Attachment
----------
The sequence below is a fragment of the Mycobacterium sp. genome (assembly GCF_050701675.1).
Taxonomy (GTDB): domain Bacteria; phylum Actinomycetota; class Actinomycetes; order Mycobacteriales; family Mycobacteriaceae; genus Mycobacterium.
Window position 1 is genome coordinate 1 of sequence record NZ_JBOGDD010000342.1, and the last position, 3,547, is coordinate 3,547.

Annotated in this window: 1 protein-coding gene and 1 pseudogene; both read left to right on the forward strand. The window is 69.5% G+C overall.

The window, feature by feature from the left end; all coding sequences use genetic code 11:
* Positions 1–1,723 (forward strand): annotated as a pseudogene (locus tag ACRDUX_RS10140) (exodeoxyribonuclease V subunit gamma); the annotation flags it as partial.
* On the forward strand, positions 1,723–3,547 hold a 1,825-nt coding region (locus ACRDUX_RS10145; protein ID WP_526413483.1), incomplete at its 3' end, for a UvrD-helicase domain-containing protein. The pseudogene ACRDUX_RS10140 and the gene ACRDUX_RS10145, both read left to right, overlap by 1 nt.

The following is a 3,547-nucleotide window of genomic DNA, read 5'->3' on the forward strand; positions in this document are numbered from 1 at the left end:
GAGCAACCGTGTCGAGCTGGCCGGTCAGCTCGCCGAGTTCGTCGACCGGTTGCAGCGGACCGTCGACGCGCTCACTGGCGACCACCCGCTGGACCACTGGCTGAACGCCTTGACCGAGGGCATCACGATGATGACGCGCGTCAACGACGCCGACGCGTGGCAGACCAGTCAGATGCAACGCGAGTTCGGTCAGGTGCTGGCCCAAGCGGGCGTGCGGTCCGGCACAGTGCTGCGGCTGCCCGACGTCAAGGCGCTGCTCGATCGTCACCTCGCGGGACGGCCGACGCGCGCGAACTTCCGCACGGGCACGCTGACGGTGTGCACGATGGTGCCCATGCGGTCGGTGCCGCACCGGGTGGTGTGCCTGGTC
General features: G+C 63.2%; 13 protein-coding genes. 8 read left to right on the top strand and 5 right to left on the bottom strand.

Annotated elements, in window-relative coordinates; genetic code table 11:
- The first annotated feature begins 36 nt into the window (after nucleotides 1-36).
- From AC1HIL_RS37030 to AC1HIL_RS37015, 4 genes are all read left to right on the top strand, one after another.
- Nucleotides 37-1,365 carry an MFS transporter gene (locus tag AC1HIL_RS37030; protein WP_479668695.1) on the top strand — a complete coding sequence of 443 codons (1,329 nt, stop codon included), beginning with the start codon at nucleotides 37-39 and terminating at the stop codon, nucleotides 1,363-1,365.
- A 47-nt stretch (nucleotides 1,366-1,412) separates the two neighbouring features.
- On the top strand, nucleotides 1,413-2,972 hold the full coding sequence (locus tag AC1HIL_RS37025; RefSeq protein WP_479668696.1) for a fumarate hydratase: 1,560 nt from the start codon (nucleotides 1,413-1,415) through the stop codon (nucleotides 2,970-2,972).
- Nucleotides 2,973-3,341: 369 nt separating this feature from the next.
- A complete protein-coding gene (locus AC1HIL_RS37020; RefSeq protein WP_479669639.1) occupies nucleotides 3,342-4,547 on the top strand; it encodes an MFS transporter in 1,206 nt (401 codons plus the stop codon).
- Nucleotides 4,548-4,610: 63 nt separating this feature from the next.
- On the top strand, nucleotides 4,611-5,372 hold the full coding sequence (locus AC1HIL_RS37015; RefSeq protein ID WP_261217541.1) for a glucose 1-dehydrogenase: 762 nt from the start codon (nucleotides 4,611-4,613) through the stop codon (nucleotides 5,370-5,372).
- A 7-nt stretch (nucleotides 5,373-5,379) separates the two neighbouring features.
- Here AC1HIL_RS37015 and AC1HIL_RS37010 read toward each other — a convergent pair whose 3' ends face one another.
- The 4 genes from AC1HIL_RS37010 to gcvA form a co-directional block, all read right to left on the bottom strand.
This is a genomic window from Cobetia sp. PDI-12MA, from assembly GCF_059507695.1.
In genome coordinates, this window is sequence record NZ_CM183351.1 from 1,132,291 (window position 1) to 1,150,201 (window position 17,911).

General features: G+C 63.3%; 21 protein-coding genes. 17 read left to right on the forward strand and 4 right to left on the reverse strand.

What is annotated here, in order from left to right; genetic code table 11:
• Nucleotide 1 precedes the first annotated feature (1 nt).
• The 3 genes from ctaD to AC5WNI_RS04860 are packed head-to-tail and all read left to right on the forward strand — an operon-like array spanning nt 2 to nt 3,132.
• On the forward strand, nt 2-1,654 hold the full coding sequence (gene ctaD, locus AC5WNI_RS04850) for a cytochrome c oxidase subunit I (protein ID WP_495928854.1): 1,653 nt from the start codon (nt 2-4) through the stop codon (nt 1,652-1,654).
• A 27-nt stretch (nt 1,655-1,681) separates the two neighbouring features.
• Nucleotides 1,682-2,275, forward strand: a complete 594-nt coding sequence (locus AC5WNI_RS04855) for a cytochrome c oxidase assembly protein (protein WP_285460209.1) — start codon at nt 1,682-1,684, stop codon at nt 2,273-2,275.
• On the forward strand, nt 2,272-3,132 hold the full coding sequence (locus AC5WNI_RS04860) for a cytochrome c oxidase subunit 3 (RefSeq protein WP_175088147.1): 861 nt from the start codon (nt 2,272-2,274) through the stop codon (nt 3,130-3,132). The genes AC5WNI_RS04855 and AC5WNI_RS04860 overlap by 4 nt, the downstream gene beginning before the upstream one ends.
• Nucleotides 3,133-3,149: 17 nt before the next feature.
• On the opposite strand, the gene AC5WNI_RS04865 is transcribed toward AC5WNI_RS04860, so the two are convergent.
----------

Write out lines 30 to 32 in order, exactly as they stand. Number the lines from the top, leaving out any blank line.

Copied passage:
• On the forward strand, nt 2-1,654 hold the full coding sequence (gene ctaD, locus AC5WNI_RS04850) for a cytochrome c oxidase subunit I (protein ID WP_495928854.1): 1,653 nt from the start codon (nt 2-4) through the stop codon (nt 1,652-1,654).
• A 27-nt stretch (nt 1,655-1,681) separates the two neighbouring features.
• Nucleotides 1,682-2,275, forward strand: a complete 594-nt coding sequence (locus AC5WNI_RS04855) for a cytochrome c oxidase assembly protein (protein WP_285460209.1) — start codon at nt 1,682-1,684, stop codon at nt 2,273-2,275.